Loneliness, loss, love and libido are just some of the subjects explored in the 13 short films commissioned through Animation 2018, the prestigious programme from the BFI and BBC Four designed to find and support the UK’s most exciting new and emerging animators. Each of the films supported through Animation 2018 will receive production grants between £2,000 and £10,000 towards the completion or creation of an original film and the opportunity to be broadcast on BBC Four following a premiere at BFI Southbank.
The selected films take different approaches to the form, using styles and techniques ranging from hand-drawn images to live-action puppetry, stop motion, CG, 2D and 3D and covering a diversity of genres from science-fiction to documentary to celebrate and explore the medium of animation. The films will each be 2-10 minutes in duration and showcase fresh animation talent from all nations and regions of the UK.
This is the second edition of the UK-wide collaboration between the BFI and BBC Four, which encourages and supports talent from a variety of disciplines. The last, Listen to Britain 2017, celebrated British documentary filmmaking and has already acted as a launchpad for a number of promising careers across broadcast and film.
Animation consultant Helen Brunsdon will be working with and sharing her expertise with the filmmakers. Helen has worked extensively in the animation industry, for numerous clients including Aardman Animations, BBC, CBBC, The Brothers McLeod as well as for Animation UK and on the British Animation Awards. Her film credits include Wife of Bath, Morph, The Pearce Sisters, Nina Needs to Go, Children of the Holocaust, Isle of Spagg, Quiff in Boots. Development and delivery of the animations will be managed by independent production company Wingspan Productions, which produced Listen to Britain 2017.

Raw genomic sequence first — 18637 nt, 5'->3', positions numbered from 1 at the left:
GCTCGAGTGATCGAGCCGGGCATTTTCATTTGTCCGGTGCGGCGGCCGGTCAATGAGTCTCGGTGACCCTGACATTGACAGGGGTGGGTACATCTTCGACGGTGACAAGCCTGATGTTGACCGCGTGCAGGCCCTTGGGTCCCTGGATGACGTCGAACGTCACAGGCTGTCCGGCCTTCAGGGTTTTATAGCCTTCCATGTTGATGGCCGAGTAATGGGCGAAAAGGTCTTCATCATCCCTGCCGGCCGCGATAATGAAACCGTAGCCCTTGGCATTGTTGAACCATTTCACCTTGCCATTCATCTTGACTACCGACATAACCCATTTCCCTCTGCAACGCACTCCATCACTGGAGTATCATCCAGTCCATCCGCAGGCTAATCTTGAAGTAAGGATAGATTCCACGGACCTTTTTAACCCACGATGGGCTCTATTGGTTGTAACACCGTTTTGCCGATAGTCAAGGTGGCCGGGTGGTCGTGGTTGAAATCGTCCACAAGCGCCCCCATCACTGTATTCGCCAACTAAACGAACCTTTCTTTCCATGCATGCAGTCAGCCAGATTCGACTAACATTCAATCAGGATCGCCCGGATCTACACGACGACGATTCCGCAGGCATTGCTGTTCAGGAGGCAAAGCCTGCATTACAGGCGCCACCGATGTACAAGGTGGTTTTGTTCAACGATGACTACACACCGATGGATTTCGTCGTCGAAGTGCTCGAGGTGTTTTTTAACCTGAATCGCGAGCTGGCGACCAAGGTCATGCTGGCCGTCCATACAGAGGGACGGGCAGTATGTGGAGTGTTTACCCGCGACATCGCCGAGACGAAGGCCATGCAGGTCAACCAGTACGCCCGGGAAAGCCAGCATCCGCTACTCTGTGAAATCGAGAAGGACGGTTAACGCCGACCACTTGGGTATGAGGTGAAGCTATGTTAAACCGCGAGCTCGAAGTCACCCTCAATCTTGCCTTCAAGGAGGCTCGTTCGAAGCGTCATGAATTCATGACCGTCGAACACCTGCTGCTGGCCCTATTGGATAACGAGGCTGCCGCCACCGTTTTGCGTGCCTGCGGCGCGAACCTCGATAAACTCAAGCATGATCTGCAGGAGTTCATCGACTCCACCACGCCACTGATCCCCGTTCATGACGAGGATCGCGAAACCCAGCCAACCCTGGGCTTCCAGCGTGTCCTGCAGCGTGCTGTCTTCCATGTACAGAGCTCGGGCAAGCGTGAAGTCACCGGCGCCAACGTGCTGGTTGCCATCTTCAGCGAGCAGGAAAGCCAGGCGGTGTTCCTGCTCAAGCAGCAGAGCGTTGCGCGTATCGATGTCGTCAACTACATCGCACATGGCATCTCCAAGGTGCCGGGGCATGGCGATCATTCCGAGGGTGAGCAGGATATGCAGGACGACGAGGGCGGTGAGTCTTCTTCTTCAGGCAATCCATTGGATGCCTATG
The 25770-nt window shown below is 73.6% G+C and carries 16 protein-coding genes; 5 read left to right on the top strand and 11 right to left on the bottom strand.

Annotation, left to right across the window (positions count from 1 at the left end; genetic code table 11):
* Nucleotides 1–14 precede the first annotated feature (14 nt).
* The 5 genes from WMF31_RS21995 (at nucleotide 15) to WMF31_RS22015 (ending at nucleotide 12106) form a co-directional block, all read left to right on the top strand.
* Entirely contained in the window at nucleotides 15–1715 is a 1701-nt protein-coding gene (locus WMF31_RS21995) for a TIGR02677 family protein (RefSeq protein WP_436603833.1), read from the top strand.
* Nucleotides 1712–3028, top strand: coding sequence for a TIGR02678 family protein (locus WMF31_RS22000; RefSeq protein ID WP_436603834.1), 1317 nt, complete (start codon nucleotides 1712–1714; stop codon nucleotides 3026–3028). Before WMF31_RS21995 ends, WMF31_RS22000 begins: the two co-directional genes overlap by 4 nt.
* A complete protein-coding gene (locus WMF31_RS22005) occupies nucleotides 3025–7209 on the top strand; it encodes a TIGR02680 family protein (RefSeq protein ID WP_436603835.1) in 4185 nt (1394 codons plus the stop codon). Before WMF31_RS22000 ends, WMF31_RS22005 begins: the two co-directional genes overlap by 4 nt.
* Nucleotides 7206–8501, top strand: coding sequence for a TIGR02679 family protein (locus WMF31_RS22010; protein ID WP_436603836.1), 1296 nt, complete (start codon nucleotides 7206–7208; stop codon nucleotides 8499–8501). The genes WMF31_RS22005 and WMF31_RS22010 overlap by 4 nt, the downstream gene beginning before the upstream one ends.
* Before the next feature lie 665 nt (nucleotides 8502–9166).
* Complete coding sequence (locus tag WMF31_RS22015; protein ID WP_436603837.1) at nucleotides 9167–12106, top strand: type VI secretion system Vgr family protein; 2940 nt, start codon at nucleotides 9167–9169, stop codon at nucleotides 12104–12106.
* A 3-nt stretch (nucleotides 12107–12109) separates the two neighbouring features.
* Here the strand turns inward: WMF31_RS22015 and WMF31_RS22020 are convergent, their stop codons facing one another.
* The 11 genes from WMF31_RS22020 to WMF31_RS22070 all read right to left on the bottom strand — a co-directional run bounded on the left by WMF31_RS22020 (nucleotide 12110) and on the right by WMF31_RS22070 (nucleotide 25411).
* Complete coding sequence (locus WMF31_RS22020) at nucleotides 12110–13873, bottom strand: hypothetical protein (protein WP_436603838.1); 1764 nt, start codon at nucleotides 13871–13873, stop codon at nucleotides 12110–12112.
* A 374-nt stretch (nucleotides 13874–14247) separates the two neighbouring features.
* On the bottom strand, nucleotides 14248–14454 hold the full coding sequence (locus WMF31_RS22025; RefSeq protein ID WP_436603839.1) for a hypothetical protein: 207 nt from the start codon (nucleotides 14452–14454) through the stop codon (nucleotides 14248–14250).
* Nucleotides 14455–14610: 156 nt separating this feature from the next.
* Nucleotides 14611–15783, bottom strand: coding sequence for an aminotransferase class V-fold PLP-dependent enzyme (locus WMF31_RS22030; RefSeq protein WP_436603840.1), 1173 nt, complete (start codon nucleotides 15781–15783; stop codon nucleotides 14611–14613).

The selected filmmakers
- Tom Adriani will create a hand-drawn animated fairy tale set in a war-torn London.
- Jordan Buckner will use CG and 2D animation to consider one man’s strange encounter in a dying industrial town.
- Edward Bulmer, Shereen Ali and Andrew Eu will combine live-action puppetry with sketchy, hand-drawn animation to explore one man’s sleepless night, as he obsesses over a bad joke he told at work.
- Jonny Eveson uses black and white 3D animation to tell the story of an alien city powered by a strange light, and a child who unwittingly threatens to bring it down.
- Sophie Koko Gate will explore one woman’s relationship with a beautiful giant slug.
- Astrid Goldsmith will use stop motion to tell an allegory for our times of a maverick, Morris dancing badger who risks expulsion from the band by dancing forbidden steps and making forbidden friends.
- Katherine Hearst and Maria Pullicino will create a short 2d animation about a lonely bird working in an oppressive factory, who finds an ingenious way to escape.
- Ieuan Lewis and George Warren are co-directing a stop frame animation following an Inuit struggling with his dog to survive after an oil tanker leaks oil off the coast of Alaska.
- Carla MacKinnon is collaborating with composer Hannah Peel on an experimental mixed-media film using real-life interviews and exploring the experience of romantic love.
- Mary Martins is drawing on autobiography and unravels her earliest childhood memory in Lagos, which she believes has been crucial in forming her sense of identity.
- Tom Rourke will create a bold and colourful 2D animation whose heroine lacks a limb but is determined it won’t hold her back — and she happens to be a penguin.
- Ed Smith will use 2D animation to tell the dark but funny story of Archie and Mary, a couple who obsessively shave themselves, and the conflict this leads to.
- Co-directors Victoria Watson and Chris Watson will use stop motion to explore an old man’s life as he confronts loneliness and loss and discovers that love never dies.